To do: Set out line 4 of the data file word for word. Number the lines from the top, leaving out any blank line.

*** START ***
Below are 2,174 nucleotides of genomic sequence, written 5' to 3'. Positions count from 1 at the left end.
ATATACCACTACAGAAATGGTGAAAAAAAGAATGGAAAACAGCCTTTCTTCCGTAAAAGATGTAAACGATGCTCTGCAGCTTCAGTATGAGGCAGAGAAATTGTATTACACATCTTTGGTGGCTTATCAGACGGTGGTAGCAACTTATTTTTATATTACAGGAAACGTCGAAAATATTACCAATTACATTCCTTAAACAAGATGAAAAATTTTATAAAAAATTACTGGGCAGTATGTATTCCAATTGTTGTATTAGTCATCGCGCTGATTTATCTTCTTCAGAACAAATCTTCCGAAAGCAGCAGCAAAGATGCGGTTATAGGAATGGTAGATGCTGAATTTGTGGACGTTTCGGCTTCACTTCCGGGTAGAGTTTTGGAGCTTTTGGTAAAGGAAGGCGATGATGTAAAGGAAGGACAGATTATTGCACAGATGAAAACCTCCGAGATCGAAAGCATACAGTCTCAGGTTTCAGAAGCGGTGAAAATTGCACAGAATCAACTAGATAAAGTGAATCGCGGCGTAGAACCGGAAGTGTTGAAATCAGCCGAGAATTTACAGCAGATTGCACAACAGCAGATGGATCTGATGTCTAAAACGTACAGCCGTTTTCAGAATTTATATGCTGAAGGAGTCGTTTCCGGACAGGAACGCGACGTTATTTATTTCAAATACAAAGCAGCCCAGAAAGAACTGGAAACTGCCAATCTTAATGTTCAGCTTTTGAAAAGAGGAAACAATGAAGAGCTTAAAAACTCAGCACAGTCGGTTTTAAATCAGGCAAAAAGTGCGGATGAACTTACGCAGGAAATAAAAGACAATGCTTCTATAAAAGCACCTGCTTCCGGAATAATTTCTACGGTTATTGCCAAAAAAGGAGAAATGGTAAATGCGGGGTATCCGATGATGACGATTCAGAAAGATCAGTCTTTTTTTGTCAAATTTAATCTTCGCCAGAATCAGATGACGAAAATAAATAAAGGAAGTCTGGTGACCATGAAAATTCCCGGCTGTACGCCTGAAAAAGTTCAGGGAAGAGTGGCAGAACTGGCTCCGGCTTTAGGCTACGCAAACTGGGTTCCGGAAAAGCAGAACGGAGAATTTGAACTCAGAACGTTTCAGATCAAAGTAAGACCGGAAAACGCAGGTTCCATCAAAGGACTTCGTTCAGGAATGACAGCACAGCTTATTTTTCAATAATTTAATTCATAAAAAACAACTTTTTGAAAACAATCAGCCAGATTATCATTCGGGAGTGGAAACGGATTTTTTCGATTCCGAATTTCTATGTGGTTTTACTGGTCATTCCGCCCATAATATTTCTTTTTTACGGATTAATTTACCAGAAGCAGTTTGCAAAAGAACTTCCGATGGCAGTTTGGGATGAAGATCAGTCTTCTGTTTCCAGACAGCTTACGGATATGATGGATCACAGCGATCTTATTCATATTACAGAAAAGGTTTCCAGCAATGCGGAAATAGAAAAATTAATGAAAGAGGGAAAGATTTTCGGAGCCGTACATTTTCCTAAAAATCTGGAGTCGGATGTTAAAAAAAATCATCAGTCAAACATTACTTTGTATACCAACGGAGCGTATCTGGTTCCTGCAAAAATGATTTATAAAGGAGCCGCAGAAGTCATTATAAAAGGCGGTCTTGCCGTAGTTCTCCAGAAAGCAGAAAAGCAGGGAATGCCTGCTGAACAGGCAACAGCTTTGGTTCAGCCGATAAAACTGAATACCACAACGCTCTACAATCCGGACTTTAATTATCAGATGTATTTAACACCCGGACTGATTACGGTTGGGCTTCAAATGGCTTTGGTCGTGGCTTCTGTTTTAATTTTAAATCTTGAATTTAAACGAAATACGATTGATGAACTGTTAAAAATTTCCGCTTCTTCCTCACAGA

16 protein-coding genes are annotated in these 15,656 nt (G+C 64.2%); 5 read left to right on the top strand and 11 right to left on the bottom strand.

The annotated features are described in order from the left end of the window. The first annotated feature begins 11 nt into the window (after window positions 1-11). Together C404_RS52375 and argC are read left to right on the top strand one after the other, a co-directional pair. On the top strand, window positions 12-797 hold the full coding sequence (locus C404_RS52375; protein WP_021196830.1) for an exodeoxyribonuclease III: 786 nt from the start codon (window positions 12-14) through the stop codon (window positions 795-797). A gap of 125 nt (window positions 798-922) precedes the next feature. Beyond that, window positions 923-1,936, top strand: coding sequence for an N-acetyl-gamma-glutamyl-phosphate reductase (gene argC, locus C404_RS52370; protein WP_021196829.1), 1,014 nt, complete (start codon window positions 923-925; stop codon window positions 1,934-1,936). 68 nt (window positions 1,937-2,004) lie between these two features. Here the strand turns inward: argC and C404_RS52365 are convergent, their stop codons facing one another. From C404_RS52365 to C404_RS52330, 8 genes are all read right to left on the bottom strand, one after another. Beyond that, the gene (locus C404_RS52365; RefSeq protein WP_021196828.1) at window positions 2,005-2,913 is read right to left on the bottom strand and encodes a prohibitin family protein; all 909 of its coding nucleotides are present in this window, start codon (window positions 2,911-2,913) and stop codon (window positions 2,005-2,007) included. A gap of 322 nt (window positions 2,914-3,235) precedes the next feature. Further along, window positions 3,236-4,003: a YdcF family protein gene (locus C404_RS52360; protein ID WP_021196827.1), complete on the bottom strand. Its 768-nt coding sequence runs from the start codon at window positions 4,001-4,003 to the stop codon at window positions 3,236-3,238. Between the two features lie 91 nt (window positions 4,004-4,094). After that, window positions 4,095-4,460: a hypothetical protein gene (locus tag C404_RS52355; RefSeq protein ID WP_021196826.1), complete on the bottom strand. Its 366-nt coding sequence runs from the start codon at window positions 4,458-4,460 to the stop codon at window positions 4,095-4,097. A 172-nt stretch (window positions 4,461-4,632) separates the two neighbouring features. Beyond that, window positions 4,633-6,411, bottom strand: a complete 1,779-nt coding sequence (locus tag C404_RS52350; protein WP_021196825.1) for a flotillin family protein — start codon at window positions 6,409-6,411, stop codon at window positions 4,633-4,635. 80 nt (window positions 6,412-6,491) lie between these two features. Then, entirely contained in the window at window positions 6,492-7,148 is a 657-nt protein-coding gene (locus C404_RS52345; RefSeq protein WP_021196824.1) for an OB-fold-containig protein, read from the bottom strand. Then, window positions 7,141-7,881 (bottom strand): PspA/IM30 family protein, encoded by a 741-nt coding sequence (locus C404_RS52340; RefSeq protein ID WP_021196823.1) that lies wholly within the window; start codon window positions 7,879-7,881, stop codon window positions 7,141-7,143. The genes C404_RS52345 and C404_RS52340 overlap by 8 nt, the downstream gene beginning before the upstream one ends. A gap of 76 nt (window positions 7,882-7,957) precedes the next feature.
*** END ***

The annotated features are described in order from the left end of the window. The first annotated feature begins 11 nt into the window (after window positions 1-11). Together C404_RS52375 and argC are read left to right on the top strand one after the other, a co-directional pair. On the top strand, window positions 12-797 hold the full coding sequence (locus C404_RS52375; protein WP_021196830.1) for an exodeoxyribonuclease III: 786 nt from the start codon (window positions 12-14) through the stop codon (window positions 795-797). A gap of 125 nt (window positions 798-922) precedes the next feature. Beyond that, window positions 923-1,936, top strand: coding sequence for an N-acetyl-gamma-glutamyl-phosphate reductase (gene argC, locus C404_RS52370; protein WP_021196829.1), 1,014 nt, complete (start codon window positions 923-925; stop codon window positions 1,934-1,936). 68 nt (window positions 1,937-2,004) lie between these two features. Here the strand turns inward: argC and C404_RS52365 are convergent, their stop codons facing one another. From C404_RS52365 to C404_RS52330, 8 genes are all read right to left on the bottom strand, one after another. Beyond that, the gene (locus C404_RS52365; RefSeq protein WP_021196828.1) at window positions 2,005-2,913 is read right to left on the bottom strand and encodes a prohibitin family protein; all 909 of its coding nucleotides are present in this window, start codon (window positions 2,911-2,913) and stop codon (window positions 2,005-2,007) included. A gap of 322 nt (window positions 2,914-3,235) precedes the next feature. Further along, window positions 3,236-4,003: a YdcF family protein gene (locus C404_RS52360; protein ID WP_021196827.1), complete on the bottom strand. Its 768-nt coding sequence runs from the start codon at window positions 4,001-4,003 to the stop codon at window positions 3,236-3,238. Between the two features lie 91 nt (window positions 4,004-4,094). After that, window positions 4,095-4,460: a hypothetical protein gene (locus tag C404_RS52355; RefSeq protein ID WP_021196826.1), complete on the bottom strand. Its 366-nt coding sequence runs from the start codon at window positions 4,458-4,460 to the stop codon at window positions 4,095-4,097. A 172-nt stretch (window positions 4,461-4,632) separates the two neighbouring features. Beyond that, window positions 4,633-6,411, bottom strand: a complete 1,779-nt coding sequence (locus tag C404_RS52350; protein WP_021196825.1) for a flotillin family protein — start codon at window positions 6,409-6,411, stop codon at window positions 4,633-4,635. 80 nt (window positions 6,412-6,491) lie between these two features. Then, entirely contained in the window at window positions 6,492-7,148 is a 657-nt protein-coding gene (locus C404_RS52345; RefSeq protein WP_021196824.1) for an OB-fold-containig protein, read from the bottom strand. Then, window positions 7,141-7,881 (bottom strand): PspA/IM30 family protein, encoded by a 741-nt coding sequence (locus C404_RS52340; RefSeq protein ID WP_021196823.1) that lies wholly within the window; start codon window positions 7,879-7,881, stop codon window positions 7,141-7,143. The genes C404_RS52345 and C404_RS52340 overlap by 8 nt, the downstream gene beginning before the upstream one ends. A gap of 76 nt (window positions 7,882-7,957) precedes the next feature.